More emerging markets downside ahead

By Win Thin

Despite pockets of relative outperformance, EM currencies have fared terribly this month and bring to mind parallels with the great EM sell-off of 2008-2009. During that period, the worst performing EM currencies vs. USD were PLN (-45%), HUF (-40%), TRY (-35.5%), MXN (-35%), KRW (-35%), RUB (-34%), BRL (-34%), and ZAR (-31%). For the current period since August 1, when this latest EM bloodbath really started, the worst performers are ZAR (-15%), BRL (-14%), PLN (-13.5%), MXN (-12%), RUB (-12%), HUF (-12%), INR (-9%), and KRW (-9%). This is virtually the exact same group of underperformers. Furthermore, the numbers suggest that there is still a lot of potential downside ahead for EM currencies if things continue to deteriorate in the euro zone. Again, like 2008-2009, the impetus for the sell-off is not coming from within EM, but from negative developments in DM.

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While a revisiting of the 2008-2009 lows seems too aggressive right now, we are setting our sights on the May/June 2010 levels hit when EM sold off on the first Greek blow-up. Those 2010 levels for the major EM currencies compared to current levels are summarized in the following table. We have also added the 2008-2009 levels as well for comparison’s sake. Bottom line is that while EM has held up pretty well so far, the deepening crisis in the euro zone is likely to lead to continued weakness.

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Source: Bloomberg

As the table shows, despite the August/September sell-off, much of EM FX remains stronger than in May 2010. Of the major EM currencies, the ones that are at or have surpassed those 2010 highs are USD/MXN, EUR/HUF, EUR/PLN, USD/TRY, and USD/INR. Others have held up better to varying degrees, and we continue to believe that EM countries with strong fundamentals will continue to outperform those with weak fundamentals. We saw back in 2008-2009 that of the eight worst EM performers, five of them had fundamentals that we rated in our FX model as weak (TRY, PLN) or very weak (HUF, KRW, ZAR). One had neutral (MXN) fundamentals and the other two had strong (BRL) or very strong (RUB) fundamentals. On the other hand, during that same 2008-2009 period, of the eight best EM performers, five of them had fundamentals that we rated as strong (TWD, MYR, PEN) or very strong (CNY, SGD). Two had neutral (ARS, THB) fundamentals and one had very weak (PHP) fundamentals. We are seeing similar trends in EM FX performance in Q3, and will be summarized in our upcoming FX Quarterly next week.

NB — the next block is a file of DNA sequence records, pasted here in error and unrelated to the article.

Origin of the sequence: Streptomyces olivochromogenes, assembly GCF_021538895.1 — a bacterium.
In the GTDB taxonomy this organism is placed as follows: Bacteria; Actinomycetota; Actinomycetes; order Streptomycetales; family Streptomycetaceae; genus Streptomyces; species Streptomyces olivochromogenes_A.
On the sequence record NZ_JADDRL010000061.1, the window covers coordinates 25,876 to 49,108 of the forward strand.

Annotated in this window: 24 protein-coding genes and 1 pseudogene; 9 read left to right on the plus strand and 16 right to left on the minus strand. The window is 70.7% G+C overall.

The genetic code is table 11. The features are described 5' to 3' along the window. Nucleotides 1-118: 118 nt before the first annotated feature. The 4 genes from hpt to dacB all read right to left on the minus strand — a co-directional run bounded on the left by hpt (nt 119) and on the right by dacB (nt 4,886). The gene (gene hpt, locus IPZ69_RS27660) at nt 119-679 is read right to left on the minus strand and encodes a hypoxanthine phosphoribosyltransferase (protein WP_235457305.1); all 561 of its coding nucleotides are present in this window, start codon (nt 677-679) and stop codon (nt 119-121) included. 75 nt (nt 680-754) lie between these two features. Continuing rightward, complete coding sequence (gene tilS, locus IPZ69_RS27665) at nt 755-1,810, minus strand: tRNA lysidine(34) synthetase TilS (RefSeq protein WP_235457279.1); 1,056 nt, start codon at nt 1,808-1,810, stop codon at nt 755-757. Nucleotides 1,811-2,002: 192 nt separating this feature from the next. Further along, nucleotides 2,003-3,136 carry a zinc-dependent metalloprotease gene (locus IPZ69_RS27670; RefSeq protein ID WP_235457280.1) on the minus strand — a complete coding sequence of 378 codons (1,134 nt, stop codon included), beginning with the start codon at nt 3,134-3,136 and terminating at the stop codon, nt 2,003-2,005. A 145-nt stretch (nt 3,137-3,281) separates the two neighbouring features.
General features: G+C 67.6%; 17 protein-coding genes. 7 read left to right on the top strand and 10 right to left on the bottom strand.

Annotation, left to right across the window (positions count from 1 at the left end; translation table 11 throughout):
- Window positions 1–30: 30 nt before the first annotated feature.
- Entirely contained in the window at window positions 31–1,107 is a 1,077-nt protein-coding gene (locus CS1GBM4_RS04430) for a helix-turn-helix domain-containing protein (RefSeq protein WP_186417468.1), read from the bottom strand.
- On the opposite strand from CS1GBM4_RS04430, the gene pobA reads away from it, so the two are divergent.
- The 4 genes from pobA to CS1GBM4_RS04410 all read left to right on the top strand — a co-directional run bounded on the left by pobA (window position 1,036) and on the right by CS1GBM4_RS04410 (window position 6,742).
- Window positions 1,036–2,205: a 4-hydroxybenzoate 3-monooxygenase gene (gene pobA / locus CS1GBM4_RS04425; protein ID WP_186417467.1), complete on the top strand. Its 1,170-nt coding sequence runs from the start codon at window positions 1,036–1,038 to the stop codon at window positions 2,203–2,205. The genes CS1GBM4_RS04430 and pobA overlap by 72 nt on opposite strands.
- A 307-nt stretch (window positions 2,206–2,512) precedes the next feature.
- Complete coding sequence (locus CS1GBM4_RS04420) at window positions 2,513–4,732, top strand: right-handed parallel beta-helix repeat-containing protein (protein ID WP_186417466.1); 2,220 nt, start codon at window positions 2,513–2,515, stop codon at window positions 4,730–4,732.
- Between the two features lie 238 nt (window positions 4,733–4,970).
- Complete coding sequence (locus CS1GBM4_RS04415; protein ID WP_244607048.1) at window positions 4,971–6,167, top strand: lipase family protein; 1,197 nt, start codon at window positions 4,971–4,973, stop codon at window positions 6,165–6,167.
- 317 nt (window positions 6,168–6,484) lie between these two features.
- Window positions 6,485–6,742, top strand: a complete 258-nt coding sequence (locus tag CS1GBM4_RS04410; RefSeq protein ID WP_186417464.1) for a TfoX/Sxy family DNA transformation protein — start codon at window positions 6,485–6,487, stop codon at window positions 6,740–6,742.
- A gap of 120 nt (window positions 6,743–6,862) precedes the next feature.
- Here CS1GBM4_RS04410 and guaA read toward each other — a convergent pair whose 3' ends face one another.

It is clear that ongoing events in DM will continue to drive EM currencies lower for the foreseeable future. We simply have not seen any signs of closure or containment ahead with regards to the euro zone debt crisis. It appears that Greece will get the next tranche of aid from the troika, which would likely take the country through year-end. While markets look for a likely Greek default in 2012, the banking sector repercussions and contagion on other euro zone members remains unknown. As such, ongoing uncertainty is likely to make Q4 a terrible quarter for EM. This is especially ironic since growth prospects and economic fundamentals in EM for the most part remain very good when compared to DM. The price action this past month simply underscores the fact that no matter how good EM fundamentals are, there IS no decoupling to be had between EM and DM.

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